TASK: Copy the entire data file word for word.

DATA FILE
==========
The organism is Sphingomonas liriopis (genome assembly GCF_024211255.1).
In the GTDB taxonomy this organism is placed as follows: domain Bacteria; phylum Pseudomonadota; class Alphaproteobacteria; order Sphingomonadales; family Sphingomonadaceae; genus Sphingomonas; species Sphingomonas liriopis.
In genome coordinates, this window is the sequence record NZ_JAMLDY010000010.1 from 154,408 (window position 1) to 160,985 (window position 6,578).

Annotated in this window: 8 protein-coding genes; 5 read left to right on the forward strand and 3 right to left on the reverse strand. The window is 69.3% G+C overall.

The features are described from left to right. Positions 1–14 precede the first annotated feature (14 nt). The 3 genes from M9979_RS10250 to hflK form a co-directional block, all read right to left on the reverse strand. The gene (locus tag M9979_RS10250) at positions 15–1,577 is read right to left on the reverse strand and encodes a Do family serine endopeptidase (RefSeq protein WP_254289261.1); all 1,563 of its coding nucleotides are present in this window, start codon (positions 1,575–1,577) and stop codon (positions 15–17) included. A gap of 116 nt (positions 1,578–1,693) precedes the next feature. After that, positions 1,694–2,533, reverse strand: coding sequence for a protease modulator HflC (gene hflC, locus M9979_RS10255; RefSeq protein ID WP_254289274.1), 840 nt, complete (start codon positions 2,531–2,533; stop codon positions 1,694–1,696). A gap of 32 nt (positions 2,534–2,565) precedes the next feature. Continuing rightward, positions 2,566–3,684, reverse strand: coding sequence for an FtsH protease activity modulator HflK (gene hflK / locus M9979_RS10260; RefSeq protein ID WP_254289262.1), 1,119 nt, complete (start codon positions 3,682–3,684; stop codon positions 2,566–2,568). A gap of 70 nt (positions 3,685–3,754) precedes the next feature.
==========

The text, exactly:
The organism is Sphingomonas liriopis (genome assembly GCF_024211255.1).
In the GTDB taxonomy this organism is placed as follows: domain Bacteria; phylum Pseudomonadota; class Alphaproteobacteria; order Sphingomonadales; family Sphingomonadaceae; genus Sphingomonas; species Sphingomonas liriopis.
In genome coordinates, this window is the sequence record NZ_JAMLDY010000010.1 from 154,408 (window position 1) to 160,985 (window position 6,578).

Annotated in this window: 8 protein-coding genes; 5 read left to right on the forward strand and 3 right to left on the reverse strand. The window is 69.3% G+C overall.

The features are described from left to right. Positions 1–14 precede the first annotated feature (14 nt). The 3 genes from M9979_RS10250 to hflK form a co-directional block, all read right to left on the reverse strand. The gene (locus tag M9979_RS10250) at positions 15–1,577 is read right to left on the reverse strand and encodes a Do family serine endopeptidase (RefSeq protein WP_254289261.1); all 1,563 of its coding nucleotides are present in this window, start codon (positions 1,575–1,577) and stop codon (positions 15–17) included. A gap of 116 nt (positions 1,578–1,693) precedes the next feature. After that, positions 1,694–2,533, reverse strand: coding sequence for a protease modulator HflC (gene hflC, locus M9979_RS10255; RefSeq protein ID WP_254289274.1), 840 nt, complete (start codon positions 2,531–2,533; stop codon positions 1,694–1,696). A gap of 32 nt (positions 2,534–2,565) precedes the next feature. Continuing rightward, positions 2,566–3,684, reverse strand: coding sequence for an FtsH protease activity modulator HflK (gene hflK / locus M9979_RS10260; RefSeq protein ID WP_254289262.1), 1,119 nt, complete (start codon positions 3,682–3,684; stop codon positions 2,566–2,568). A gap of 70 nt (positions 3,685–3,754) precedes the next feature.